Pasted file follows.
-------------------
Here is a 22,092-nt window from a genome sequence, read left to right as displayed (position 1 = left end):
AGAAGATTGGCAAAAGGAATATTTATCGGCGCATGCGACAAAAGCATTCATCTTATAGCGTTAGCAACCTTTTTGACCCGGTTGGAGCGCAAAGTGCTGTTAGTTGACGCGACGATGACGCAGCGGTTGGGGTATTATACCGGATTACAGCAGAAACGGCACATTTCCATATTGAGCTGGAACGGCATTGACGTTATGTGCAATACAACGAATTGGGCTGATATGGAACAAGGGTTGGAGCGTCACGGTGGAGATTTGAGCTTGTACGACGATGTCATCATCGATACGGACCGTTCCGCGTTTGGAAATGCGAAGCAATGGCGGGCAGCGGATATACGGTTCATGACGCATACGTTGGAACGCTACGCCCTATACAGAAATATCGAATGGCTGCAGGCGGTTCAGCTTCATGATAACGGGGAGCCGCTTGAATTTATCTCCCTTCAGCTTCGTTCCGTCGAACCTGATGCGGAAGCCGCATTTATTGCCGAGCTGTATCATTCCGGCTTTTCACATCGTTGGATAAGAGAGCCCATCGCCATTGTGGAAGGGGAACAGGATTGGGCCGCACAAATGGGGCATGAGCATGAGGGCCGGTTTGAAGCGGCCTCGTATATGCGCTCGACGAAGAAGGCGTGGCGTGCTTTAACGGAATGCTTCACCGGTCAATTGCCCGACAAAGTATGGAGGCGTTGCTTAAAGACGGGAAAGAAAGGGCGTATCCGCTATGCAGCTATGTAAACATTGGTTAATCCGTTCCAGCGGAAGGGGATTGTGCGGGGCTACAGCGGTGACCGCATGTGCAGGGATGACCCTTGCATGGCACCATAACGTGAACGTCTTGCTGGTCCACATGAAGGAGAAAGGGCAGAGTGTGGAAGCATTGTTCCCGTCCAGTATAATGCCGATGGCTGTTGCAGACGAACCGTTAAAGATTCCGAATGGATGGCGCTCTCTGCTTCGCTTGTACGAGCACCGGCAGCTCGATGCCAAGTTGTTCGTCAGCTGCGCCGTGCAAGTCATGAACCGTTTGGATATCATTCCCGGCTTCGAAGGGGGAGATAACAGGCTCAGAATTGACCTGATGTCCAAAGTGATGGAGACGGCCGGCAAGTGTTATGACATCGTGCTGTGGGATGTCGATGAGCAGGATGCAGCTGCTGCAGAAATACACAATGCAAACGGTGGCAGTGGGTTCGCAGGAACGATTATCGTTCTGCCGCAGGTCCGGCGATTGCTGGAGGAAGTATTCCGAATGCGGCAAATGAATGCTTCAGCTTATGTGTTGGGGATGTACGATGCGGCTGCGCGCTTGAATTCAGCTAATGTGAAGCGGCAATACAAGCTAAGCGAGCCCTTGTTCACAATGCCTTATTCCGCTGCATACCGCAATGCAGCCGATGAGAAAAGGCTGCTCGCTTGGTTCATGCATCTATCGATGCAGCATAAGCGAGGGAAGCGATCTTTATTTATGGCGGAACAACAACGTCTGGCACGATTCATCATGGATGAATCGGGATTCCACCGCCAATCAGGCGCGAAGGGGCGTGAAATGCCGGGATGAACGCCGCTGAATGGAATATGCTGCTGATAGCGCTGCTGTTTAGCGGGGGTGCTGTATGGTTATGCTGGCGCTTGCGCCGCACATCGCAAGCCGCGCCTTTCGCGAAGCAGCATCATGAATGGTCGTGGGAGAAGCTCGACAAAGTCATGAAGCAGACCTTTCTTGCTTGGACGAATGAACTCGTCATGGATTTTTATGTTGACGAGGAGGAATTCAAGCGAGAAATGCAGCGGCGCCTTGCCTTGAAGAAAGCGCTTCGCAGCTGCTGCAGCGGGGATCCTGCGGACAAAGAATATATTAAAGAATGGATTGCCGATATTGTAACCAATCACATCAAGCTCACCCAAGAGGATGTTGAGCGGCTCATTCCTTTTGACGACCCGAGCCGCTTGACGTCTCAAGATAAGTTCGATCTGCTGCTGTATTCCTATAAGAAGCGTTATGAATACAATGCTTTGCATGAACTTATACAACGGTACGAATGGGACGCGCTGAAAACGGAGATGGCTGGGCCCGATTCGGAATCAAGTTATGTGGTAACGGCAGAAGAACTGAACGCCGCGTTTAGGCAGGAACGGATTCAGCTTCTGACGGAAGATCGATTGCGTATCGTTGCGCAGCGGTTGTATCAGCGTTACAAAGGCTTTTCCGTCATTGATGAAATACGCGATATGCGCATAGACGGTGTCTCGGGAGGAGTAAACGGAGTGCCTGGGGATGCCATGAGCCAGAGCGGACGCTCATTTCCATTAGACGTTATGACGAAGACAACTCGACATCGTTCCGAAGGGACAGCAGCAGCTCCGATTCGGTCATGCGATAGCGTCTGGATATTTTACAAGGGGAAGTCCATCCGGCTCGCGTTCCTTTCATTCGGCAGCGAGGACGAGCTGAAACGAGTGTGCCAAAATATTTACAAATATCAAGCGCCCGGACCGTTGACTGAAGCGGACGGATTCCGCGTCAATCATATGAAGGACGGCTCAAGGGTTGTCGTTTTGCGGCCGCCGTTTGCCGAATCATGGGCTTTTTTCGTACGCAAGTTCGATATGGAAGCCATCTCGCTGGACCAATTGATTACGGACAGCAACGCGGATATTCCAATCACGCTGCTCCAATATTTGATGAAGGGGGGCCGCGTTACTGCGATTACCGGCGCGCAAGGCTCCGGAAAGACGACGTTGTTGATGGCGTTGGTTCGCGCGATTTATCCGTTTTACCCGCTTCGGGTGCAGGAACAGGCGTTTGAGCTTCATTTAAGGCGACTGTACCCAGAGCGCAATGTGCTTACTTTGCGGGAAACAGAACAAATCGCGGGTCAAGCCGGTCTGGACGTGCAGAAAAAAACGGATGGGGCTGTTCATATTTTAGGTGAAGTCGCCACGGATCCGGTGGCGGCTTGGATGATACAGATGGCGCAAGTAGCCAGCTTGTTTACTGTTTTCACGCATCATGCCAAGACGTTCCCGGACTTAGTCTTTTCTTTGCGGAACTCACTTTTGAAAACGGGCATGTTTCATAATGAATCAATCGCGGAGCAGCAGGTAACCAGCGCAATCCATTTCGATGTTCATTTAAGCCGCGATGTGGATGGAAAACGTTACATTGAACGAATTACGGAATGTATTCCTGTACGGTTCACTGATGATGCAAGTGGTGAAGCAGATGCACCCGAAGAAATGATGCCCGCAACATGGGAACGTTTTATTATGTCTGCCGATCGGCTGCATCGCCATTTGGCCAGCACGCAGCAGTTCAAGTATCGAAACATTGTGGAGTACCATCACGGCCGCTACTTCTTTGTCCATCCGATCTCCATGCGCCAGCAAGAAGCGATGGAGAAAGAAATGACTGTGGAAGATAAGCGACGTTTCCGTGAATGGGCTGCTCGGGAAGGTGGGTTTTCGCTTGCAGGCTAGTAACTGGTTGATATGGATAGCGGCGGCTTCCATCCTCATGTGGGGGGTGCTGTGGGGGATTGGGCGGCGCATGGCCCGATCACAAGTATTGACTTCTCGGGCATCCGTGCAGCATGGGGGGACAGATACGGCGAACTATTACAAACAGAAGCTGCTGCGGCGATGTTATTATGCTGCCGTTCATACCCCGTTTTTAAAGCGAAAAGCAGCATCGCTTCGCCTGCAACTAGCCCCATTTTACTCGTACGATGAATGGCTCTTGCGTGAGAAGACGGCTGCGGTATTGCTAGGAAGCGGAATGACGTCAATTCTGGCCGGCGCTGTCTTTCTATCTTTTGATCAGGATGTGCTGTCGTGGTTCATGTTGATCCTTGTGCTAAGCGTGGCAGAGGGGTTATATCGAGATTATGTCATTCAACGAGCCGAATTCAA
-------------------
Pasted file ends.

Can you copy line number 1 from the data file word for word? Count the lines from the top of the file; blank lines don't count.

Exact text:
Here is a 22,092-nt window from a genome sequence, read left to right as displayed (position 1 = left end):